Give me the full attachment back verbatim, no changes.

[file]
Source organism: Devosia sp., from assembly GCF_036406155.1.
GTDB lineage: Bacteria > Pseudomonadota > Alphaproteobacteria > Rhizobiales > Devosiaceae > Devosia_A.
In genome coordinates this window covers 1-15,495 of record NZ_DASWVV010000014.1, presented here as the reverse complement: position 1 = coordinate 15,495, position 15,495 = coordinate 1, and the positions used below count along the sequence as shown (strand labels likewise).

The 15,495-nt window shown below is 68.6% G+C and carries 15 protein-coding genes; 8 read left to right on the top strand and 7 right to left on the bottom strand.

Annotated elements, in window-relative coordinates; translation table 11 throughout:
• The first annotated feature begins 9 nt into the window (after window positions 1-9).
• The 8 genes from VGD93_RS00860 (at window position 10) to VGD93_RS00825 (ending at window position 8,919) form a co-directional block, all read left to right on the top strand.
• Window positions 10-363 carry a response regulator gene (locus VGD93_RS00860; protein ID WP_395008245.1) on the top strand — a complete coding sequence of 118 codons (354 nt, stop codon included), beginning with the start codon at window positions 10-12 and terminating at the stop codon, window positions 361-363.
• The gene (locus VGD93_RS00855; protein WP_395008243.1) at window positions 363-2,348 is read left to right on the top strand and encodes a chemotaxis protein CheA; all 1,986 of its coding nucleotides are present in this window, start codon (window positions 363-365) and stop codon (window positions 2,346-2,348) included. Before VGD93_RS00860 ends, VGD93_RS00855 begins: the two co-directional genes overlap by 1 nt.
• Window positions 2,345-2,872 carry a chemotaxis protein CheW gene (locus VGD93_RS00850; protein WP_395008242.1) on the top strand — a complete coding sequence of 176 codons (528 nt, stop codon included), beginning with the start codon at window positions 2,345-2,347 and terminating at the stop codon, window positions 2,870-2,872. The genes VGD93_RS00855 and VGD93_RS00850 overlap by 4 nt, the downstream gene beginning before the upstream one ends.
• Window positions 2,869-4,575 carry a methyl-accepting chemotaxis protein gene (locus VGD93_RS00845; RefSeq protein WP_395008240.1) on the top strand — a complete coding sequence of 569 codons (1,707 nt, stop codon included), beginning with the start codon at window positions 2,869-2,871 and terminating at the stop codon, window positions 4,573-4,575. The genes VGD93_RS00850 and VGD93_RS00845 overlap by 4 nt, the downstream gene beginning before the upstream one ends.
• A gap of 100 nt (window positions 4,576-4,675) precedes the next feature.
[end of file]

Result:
Source organism: Devosia sp., from assembly GCF_036406155.1.
GTDB lineage: Bacteria > Pseudomonadota > Alphaproteobacteria > Rhizobiales > Devosiaceae > Devosia_A.
In genome coordinates this window covers 1-15,495 of record NZ_DASWVV010000014.1, presented here as the reverse complement: position 1 = coordinate 15,495, position 15,495 = coordinate 1, and the positions used below count along the sequence as shown (strand labels likewise).

The 15,495-nt window shown below is 68.6% G+C and carries 15 protein-coding genes; 8 read left to right on the top strand and 7 right to left on the bottom strand.

Annotated elements, in window-relative coordinates; translation table 11 throughout:
• The first annotated feature begins 9 nt into the window (after window positions 1-9).
• The 8 genes from VGD93_RS00860 (at window position 10) to VGD93_RS00825 (ending at window position 8,919) form a co-directional block, all read left to right on the top strand.
• Window positions 10-363 carry a response regulator gene (locus VGD93_RS00860; protein ID WP_395008245.1) on the top strand — a complete coding sequence of 118 codons (354 nt, stop codon included), beginning with the start codon at window positions 10-12 and terminating at the stop codon, window positions 361-363.
• The gene (locus VGD93_RS00855; protein WP_395008243.1) at window positions 363-2,348 is read left to right on the top strand and encodes a chemotaxis protein CheA; all 1,986 of its coding nucleotides are present in this window, start codon (window positions 363-365) and stop codon (window positions 2,346-2,348) included. Before VGD93_RS00860 ends, VGD93_RS00855 begins: the two co-directional genes overlap by 1 nt.
• Window positions 2,345-2,872 carry a chemotaxis protein CheW gene (locus VGD93_RS00850; protein WP_395008242.1) on the top strand — a complete coding sequence of 176 codons (528 nt, stop codon included), beginning with the start codon at window positions 2,345-2,347 and terminating at the stop codon, window positions 2,870-2,872. The genes VGD93_RS00855 and VGD93_RS00850 overlap by 4 nt, the downstream gene beginning before the upstream one ends.
• Window positions 2,869-4,575 carry a methyl-accepting chemotaxis protein gene (locus VGD93_RS00845; RefSeq protein WP_395008240.1) on the top strand — a complete coding sequence of 569 codons (1,707 nt, stop codon included), beginning with the start codon at window positions 2,869-2,871 and terminating at the stop codon, window positions 4,573-4,575. The genes VGD93_RS00850 and VGD93_RS00845 overlap by 4 nt, the downstream gene beginning before the upstream one ends.
• A gap of 100 nt (window positions 4,576-4,675) precedes the next feature.